Situations such as an oil leak, a flat tire, or a dead battery will prevent your vehicle from even moving, but you can still drive around with a cracked windshield. This doesn’t mean it’s not dangerous, but you’ll have a few days to find a good window replacement shop and get it fixed. How long you can drive with a cracked windshield depends on the severity of the damage and how old the windshield is.
Causes of a Cracked Windshield
Driving can be unpredictable, and several elements or situations could crack your windshield:
- Small rocks on the road
- Debris falling off trucks
- Bad weather
- Sudden changes in temperature
- Poor installation quality
Many of these may not be possible to avoid, but looking out for these threats is always important.
Location of the Crack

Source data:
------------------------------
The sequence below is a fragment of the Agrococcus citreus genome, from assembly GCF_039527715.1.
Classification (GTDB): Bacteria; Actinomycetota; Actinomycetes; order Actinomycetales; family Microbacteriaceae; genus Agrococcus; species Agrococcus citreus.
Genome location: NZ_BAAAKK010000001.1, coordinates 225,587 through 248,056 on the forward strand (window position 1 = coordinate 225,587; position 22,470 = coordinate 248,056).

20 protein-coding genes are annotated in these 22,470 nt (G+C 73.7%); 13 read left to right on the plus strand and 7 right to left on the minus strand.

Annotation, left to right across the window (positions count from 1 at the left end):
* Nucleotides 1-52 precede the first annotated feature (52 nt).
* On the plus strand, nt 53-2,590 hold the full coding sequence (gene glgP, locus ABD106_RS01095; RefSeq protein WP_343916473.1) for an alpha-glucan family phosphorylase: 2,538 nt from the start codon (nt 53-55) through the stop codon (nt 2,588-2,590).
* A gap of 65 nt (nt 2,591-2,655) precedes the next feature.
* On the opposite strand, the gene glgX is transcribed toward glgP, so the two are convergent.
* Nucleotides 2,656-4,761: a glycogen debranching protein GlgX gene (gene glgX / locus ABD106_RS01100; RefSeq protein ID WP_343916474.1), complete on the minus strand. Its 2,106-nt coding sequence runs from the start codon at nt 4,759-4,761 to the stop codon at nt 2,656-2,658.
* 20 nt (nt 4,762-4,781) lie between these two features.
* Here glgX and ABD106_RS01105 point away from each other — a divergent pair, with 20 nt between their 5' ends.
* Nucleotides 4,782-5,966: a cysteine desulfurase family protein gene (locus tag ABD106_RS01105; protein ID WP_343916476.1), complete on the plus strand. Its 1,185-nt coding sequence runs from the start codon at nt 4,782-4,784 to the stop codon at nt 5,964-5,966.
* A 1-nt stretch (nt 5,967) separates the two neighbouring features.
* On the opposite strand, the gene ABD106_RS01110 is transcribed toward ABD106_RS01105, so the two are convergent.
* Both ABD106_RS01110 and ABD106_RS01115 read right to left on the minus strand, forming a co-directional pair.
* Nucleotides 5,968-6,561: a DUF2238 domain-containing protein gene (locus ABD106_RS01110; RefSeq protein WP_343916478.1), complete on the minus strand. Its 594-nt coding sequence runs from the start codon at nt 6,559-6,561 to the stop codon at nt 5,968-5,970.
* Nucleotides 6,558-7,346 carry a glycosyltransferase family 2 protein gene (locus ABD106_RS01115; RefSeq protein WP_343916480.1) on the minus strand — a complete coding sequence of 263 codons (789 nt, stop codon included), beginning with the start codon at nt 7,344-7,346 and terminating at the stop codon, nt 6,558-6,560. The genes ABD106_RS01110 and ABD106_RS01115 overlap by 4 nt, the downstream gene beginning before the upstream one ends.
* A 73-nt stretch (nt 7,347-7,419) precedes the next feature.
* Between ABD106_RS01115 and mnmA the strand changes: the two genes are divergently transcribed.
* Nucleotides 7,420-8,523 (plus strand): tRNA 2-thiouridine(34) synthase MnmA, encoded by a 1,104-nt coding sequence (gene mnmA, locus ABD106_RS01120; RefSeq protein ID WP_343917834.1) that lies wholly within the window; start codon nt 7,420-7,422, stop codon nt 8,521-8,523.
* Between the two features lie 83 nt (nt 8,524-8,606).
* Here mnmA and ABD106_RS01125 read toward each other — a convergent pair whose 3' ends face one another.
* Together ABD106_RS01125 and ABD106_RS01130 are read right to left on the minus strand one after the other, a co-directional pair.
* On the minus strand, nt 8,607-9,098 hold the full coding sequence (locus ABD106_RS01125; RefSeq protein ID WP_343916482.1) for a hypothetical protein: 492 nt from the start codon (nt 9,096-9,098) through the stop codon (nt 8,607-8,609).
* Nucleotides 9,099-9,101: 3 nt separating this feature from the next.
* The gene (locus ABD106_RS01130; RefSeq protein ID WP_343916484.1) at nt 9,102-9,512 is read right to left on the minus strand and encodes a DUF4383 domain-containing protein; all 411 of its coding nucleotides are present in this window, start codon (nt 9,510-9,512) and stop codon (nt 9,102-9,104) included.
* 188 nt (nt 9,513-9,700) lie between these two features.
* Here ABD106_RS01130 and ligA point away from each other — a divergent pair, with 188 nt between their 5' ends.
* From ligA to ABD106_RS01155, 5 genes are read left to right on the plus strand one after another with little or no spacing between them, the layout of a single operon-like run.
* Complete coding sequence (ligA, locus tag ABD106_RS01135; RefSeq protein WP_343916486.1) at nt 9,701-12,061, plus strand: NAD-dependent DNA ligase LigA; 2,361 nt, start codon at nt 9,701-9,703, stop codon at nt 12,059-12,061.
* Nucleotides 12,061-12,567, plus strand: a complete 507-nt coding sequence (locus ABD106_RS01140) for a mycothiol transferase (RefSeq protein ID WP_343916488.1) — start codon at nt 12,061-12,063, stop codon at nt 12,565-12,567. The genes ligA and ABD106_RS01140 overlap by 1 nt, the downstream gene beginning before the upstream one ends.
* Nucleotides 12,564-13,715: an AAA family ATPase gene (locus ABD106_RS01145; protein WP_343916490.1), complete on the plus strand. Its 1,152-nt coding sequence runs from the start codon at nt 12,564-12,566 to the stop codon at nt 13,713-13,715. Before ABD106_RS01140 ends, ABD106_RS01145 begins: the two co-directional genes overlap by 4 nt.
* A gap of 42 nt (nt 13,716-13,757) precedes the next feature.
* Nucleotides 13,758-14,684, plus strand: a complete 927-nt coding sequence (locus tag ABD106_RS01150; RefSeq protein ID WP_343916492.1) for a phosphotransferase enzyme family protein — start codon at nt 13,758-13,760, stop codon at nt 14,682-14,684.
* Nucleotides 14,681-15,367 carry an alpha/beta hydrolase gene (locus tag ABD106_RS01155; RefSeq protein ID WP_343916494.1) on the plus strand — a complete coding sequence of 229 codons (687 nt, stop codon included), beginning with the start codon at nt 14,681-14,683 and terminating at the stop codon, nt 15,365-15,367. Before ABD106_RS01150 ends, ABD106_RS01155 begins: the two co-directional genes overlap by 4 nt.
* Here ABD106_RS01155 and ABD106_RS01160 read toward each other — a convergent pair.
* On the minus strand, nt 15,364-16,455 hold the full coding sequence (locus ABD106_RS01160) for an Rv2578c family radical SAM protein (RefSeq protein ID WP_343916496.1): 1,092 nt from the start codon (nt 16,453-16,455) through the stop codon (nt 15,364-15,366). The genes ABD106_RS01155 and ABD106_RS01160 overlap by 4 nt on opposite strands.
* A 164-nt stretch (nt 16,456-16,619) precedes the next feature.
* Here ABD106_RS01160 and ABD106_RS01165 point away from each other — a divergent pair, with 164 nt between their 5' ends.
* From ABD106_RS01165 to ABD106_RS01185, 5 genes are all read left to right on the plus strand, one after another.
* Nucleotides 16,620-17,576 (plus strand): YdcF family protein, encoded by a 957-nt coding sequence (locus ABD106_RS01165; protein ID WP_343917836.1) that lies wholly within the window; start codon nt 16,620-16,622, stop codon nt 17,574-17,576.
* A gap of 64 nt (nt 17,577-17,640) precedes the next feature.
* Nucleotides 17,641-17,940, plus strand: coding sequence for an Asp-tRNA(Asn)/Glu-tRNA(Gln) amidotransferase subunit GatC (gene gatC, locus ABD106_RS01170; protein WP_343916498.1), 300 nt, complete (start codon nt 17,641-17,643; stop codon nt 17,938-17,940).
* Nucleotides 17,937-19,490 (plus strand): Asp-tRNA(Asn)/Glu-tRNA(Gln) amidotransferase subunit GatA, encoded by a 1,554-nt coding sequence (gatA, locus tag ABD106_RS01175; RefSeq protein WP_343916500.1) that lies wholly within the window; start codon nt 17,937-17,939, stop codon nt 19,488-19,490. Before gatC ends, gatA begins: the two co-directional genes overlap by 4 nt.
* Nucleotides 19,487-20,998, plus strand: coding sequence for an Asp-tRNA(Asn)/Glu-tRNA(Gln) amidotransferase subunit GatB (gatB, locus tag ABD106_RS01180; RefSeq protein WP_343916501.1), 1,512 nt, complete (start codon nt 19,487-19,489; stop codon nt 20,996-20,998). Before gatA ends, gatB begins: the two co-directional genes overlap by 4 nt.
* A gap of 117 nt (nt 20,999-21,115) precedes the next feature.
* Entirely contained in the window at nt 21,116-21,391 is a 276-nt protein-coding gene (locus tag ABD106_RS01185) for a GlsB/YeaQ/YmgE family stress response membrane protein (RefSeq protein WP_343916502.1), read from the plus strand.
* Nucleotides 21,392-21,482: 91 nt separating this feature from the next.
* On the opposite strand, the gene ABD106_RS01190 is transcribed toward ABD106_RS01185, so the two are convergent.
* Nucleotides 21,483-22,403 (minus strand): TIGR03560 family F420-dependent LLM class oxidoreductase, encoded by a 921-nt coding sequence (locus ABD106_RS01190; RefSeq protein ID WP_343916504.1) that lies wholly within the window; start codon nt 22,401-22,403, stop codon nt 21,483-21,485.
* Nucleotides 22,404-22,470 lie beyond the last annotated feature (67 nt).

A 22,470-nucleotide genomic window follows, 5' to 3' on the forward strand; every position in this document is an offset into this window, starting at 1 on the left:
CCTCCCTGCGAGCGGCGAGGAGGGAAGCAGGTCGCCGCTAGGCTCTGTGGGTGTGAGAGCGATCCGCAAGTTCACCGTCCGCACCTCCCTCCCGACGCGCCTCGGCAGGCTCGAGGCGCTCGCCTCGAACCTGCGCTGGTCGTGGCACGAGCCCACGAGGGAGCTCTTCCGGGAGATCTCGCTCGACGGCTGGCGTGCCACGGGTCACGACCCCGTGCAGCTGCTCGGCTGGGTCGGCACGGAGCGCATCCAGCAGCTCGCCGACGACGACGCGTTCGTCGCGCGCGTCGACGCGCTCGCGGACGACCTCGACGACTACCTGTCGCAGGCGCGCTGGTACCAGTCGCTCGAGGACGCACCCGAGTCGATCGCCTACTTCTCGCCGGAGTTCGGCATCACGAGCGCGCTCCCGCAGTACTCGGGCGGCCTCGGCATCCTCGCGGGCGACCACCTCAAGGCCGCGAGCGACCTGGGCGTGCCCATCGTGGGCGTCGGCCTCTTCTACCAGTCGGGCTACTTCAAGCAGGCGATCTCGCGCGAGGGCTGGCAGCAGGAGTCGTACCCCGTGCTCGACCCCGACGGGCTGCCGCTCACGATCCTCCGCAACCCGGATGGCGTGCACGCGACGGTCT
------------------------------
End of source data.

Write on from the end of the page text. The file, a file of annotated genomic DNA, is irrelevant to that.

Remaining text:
First, assess the location of the crack. If it’s in the middle of the windshield but not covering your vision, it may be okay for you to drive for now. However, if the crack is close to the edge, it may quickly expand. As long as you can safely drive and the damage doesn’t take over half the windshield, you have a good amount of time to replace the windshield.
Depending on the quality and installation of the windshield, the crack may spread or remain contained. After you first notice the crack, keep track of its size to ensure it’s not expanding. Windshields are designed to shatter completely when they break to avoid sharp edges, but this could still put your safety at risk. If you see the crack expanding, contact our windshield repair company for help.
In short, you can drive with a cracked windshield as long as the crack doesn’t spread and doesn’t impair your vision. But to ensure the safety of everyone in the car and on the road, you should aim to replace or repair the windshield as soon as you can.